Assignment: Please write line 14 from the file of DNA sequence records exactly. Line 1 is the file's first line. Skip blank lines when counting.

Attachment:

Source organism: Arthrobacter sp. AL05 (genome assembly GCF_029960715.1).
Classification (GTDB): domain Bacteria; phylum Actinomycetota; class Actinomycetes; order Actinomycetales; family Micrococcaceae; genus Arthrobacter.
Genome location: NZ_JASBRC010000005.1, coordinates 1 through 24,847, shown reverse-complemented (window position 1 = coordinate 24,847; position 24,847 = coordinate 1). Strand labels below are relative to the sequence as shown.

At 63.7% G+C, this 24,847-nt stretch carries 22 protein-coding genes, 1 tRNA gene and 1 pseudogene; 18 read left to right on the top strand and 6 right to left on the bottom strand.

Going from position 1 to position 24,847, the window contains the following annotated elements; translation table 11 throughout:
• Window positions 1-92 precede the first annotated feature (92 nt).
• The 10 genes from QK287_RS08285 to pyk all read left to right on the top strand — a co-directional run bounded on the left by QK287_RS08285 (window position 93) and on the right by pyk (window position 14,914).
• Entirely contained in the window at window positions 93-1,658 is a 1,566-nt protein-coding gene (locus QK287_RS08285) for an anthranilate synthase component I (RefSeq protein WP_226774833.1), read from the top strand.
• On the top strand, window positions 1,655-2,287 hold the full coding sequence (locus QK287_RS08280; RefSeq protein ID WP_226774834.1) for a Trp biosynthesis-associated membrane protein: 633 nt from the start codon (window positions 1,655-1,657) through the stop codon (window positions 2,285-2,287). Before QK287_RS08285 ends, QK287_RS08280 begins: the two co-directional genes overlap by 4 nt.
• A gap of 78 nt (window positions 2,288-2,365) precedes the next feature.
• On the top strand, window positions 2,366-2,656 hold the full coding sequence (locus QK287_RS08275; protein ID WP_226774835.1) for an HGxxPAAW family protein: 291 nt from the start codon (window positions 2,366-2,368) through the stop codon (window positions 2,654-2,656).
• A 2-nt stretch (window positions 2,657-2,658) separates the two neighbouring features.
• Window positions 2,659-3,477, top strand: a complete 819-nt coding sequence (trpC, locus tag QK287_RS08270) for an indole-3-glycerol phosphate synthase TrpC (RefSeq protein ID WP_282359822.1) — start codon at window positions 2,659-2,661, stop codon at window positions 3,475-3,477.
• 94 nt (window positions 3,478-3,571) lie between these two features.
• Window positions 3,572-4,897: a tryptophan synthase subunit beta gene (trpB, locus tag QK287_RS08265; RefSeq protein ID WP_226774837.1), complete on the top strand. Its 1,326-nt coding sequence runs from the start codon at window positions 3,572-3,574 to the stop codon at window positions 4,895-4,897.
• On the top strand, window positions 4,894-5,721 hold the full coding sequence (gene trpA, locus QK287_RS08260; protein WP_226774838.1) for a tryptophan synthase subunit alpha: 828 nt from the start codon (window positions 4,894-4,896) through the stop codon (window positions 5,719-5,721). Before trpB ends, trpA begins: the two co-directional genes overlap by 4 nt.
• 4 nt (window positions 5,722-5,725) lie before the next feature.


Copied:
• 94 nt (window positions 3,478-3,571) lie between these two features.